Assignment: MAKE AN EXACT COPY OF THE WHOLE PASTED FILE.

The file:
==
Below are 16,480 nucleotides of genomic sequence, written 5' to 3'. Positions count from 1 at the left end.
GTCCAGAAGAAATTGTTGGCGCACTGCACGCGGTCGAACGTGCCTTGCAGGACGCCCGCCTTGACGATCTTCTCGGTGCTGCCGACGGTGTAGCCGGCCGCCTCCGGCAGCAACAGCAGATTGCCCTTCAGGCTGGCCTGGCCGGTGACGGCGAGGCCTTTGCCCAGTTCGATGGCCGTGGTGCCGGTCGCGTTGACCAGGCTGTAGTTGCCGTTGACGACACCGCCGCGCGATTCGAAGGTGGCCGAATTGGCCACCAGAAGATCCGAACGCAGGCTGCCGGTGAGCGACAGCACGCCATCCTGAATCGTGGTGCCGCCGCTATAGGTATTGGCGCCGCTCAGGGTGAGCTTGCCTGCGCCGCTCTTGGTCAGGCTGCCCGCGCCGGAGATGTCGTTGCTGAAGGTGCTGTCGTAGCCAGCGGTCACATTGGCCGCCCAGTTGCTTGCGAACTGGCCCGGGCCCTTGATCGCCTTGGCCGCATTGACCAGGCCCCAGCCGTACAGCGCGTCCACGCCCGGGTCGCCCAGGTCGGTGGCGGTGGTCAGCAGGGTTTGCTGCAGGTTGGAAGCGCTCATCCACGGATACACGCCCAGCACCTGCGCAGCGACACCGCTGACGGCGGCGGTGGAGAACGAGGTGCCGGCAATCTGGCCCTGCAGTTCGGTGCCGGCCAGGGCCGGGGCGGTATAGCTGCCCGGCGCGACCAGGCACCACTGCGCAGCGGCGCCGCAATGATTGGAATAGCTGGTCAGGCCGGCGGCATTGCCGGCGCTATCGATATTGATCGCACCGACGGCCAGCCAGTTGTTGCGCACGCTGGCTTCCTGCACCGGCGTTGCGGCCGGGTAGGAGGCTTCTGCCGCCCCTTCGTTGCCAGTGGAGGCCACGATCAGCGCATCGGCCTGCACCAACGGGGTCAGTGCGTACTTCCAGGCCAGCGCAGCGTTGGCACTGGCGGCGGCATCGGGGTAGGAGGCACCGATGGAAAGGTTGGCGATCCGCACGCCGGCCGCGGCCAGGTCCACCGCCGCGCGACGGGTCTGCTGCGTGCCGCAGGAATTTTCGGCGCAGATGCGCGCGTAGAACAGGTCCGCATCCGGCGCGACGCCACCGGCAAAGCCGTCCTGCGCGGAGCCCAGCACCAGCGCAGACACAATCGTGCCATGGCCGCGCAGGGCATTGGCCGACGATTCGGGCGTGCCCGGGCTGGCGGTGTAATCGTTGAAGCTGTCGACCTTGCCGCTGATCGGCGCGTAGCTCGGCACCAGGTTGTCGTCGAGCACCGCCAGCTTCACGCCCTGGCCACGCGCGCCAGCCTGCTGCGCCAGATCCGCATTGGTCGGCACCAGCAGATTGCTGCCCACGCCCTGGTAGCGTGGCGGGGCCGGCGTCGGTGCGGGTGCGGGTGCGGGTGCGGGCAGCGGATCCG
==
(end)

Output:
Below are 16,480 nucleotides of genomic sequence, written 5' to 3'. Positions count from 1 at the left end.
GTCCAGAAGAAATTGTTGGCGCACTGCACGCGGTCGAACGTGCCTTGCAGGACGCCCGCCTTGACGATCTTCTCGGTGCTGCCGACGGTGTAGCCGGCCGCCTCCGGCAGCAACAGCAGATTGCCCTTCAGGCTGGCCTGGCCGGTGACGGCGAGGCCTTTGCCCAGTTCGATGGCCGTGGTGCCGGTCGCGTTGACCAGGCTGTAGTTGCCGTTGACGACACCGCCGCGCGATTCGAAGGTGGCCGAATTGGCCACCAGAAGATCCGAACGCAGGCTGCCGGTGAGCGACAGCACGCCATCCTGAATCGTGGTGCCGCCGCTATAGGTATTGGCGCCGCTCAGGGTGAGCTTGCCTGCGCCGCTCTTGGTCAGGCTGCCCGCGCCGGAGATGTCGTTGCTGAAGGTGCTGTCGTAGCCAGCGGTCACATTGGCCGCCCAGTTGCTTGCGAACTGGCCCGGGCCCTTGATCGCCTTGGCCGCATTGACCAGGCCCCAGCCGTACAGCGCGTCCACGCCCGGGTCGCCCAGGTCGGTGGCGGTGGTCAGCAGGGTTTGCTGCAGGTTGGAAGCGCTCATCCACGGATACACGCCCAGCACCTGCGCAGCGACACCGCTGACGGCGGCGGTGGAGAACGAGGTGCCGGCAATCTGGCCCTGCAGTTCGGTGCCGGCCAGGGCCGGGGCGGTATAGCTGCCCGGCGCGACCAGGCACCACTGCGCAGCGGCGCCGCAATGATTGGAATAGCTGGTCAGGCCGGCGGCATTGCCGGCGCTATCGATATTGATCGCACCGACGGCCAGCCAGTTGTTGCGCACGCTGGCTTCCTGCACCGGCGTTGCGGCCGGGTAGGAGGCTTCTGCCGCCCCTTCGTTGCCAGTGGAGGCCACGATCAGCGCATCGGCCTGCACCAACGGGGTCAGTGCGTACTTCCAGGCCAGCGCAGCGTTGGCACTGGCGGCGGCATCGGGGTAGGAGGCACCGATGGAAAGGTTGGCGATCCGCACGCCGGCCGCGGCCAGGTCCACCGCCGCGCGACGGGTCTGCTGCGTGCCGCAGGAATTTTCGGCGCAGATGCGCGCGTAGAACAGGTCCGCATCCGGCGCGACGCCACCGGCAAAGCCGTCCTGCGCGGAGCCCAGCACCAGCGCAGACACAATCGTGCCATGGCCGCGCAGGGCATTGGCCGACGATTCGGGCGTGCCCGGGCTGGCGGTGTAATCGTTGAAGCTGTCGACCTTGCCGCTGATCGGCGCGTAGCTCGGCACCAGGTTGTCGTCGAGCACCGCCAGCTTCACGCCCTGGCCACGCGCGCCAGCCTGCTGCGCCAGATCCGCATTGGTCGGCACCAGCAGATTGCTGCCCACGCCCTGGTAGCGTGGCGGGGCCGGCGTCGGTGCGGGTGCGGGTGCGGGTGCGGGCAGCGGATCCG